Intervention framework for quality and assurance in information systems projects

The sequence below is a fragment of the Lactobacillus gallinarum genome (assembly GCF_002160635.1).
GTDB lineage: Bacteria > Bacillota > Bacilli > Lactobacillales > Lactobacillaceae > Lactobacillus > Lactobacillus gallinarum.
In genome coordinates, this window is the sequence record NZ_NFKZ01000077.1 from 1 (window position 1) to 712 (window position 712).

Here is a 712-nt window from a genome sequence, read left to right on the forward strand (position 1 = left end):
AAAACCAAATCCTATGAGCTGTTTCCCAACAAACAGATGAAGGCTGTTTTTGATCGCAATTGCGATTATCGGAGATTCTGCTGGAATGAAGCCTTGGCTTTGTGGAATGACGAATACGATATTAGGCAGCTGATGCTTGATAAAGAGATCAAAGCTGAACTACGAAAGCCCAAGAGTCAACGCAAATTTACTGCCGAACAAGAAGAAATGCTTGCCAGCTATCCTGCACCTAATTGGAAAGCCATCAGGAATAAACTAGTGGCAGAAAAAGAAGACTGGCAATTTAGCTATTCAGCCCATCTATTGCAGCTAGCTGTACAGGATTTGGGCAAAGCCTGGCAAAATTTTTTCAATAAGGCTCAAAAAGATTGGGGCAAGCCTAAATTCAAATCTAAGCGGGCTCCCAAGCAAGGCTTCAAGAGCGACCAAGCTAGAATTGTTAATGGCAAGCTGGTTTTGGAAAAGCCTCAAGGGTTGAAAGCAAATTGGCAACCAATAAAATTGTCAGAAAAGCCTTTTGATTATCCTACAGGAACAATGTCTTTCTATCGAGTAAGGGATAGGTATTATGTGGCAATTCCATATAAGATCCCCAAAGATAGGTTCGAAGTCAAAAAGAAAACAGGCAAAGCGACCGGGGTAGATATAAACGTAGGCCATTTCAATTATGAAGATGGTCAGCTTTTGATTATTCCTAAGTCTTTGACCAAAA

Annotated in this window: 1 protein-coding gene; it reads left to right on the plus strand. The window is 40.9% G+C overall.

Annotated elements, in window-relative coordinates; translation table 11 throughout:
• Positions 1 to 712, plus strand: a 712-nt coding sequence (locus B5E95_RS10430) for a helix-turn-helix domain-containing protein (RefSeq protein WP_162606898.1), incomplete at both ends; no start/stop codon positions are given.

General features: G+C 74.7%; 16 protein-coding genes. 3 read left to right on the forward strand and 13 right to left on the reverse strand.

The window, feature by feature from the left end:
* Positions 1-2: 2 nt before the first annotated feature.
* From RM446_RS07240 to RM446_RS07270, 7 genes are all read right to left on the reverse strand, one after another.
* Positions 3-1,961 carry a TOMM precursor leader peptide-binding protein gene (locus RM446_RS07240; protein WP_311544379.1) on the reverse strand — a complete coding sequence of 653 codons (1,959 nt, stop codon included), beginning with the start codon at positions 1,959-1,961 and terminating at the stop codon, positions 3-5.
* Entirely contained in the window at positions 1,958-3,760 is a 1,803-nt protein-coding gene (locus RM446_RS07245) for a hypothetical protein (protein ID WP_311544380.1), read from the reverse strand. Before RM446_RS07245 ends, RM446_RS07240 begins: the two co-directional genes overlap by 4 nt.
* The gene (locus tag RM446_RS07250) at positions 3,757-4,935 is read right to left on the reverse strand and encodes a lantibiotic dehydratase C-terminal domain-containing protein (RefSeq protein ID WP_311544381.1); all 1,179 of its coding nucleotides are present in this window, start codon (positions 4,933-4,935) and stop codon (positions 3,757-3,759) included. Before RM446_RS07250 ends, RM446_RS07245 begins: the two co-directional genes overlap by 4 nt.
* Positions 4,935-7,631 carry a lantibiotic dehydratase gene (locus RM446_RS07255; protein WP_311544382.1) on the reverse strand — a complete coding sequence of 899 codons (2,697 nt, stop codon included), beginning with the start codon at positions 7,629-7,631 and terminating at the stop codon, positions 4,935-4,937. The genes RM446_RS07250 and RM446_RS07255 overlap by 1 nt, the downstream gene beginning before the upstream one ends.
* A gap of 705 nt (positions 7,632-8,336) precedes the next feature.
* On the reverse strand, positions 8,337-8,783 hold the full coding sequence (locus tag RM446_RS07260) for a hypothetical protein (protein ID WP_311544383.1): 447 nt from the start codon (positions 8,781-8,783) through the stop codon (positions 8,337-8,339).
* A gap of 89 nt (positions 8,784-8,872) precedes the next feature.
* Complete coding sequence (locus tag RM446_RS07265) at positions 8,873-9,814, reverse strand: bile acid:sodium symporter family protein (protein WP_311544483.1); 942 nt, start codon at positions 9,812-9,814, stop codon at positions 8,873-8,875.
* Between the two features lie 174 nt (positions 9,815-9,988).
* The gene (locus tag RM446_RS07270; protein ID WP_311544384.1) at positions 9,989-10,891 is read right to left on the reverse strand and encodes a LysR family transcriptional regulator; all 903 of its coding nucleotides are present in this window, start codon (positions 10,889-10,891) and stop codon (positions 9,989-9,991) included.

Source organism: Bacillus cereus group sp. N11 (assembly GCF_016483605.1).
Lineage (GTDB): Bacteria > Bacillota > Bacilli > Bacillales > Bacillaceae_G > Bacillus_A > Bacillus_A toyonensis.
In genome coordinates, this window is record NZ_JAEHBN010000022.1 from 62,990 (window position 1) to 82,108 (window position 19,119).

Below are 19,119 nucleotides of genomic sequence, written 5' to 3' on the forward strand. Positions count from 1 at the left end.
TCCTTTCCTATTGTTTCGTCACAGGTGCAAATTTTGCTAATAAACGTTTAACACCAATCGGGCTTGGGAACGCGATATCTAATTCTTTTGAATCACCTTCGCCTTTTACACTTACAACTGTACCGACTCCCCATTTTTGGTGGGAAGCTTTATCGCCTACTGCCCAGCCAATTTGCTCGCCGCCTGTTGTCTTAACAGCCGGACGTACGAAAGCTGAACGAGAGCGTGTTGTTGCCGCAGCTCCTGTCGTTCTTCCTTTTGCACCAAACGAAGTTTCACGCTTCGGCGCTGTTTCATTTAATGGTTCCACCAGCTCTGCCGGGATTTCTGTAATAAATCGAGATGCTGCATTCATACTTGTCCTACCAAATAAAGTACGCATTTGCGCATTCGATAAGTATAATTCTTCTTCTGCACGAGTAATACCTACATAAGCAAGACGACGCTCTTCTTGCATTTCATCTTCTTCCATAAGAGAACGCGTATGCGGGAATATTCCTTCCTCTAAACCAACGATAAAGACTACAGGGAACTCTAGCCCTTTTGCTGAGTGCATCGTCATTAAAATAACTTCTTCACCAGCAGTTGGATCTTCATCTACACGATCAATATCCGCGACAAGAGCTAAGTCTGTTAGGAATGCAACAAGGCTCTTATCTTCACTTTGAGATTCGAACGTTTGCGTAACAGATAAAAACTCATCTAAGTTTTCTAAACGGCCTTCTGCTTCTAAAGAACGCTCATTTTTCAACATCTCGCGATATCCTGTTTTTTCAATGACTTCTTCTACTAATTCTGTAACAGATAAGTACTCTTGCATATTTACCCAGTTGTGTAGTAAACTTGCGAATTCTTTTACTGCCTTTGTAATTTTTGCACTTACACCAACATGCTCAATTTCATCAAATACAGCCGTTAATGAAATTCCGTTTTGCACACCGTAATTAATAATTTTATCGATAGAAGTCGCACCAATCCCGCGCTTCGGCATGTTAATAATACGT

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This study created an intervention framework that could be used to reduce the risk of failure in information technology projects. The study investigated social, cultural, technical and economic issues that affect information technology projects and their ability to achieve positive outcomes. As information technology continues integrating deeper into our life, its complexity and challenges increase and overall project delivery remains challenged.Software development and project management methodologies focus on processes and tools that address technical elements with the intention of ensuring positive project outcomes. However, information technology projects are also affected by social and cultural issues that frequently introduce challenges outside of the scope of traditional methodologies.Since the 1980’s software development and project management methodologies have been widely adopted and competence in the use of these methodologies is often a stated prerequisite for companies and individuals involved in information technology projects. However, project success rates have not improved during this period, despite the prolific use of the project management methodologies.Research published in the area of information technology projects focused on critical success factors, but there is little published on how to actually address issues which cause failure.This research utilised the case study research method covering multiple cases in Australia and South East Asia with the aim of answering the research questions. What are the underlying factors in IT development projects at risk of failure and how can management intervene in a holistic and structured way to address these factors and mitigate the risk of failure? The outcome is a framework for project managers which allows them to overcome challenges that they face during project delivery. The emphasis is on the social and cultural elements, which are frequently unaddressed by traditional project management approaches.The study finds that projects varying in size, geography location, and work environments faced similar challenges. While many employed software development and project management methods, none were able to achieve the stated project objectives.The intervention framework developed in this study is unique and builds upon well-established theories and models. It provides a new approach to social, cultural, technical and economic issues faced by information technology projects and complements existing industry standard software development and project management methodologies. This research informs both project management theory and practice, and indicates that the strengths of the proposed framework can be further elaborated to improve project success and remedy the weaknesses of established methodologies, while increasing the probability of successful delivery of IT projects.
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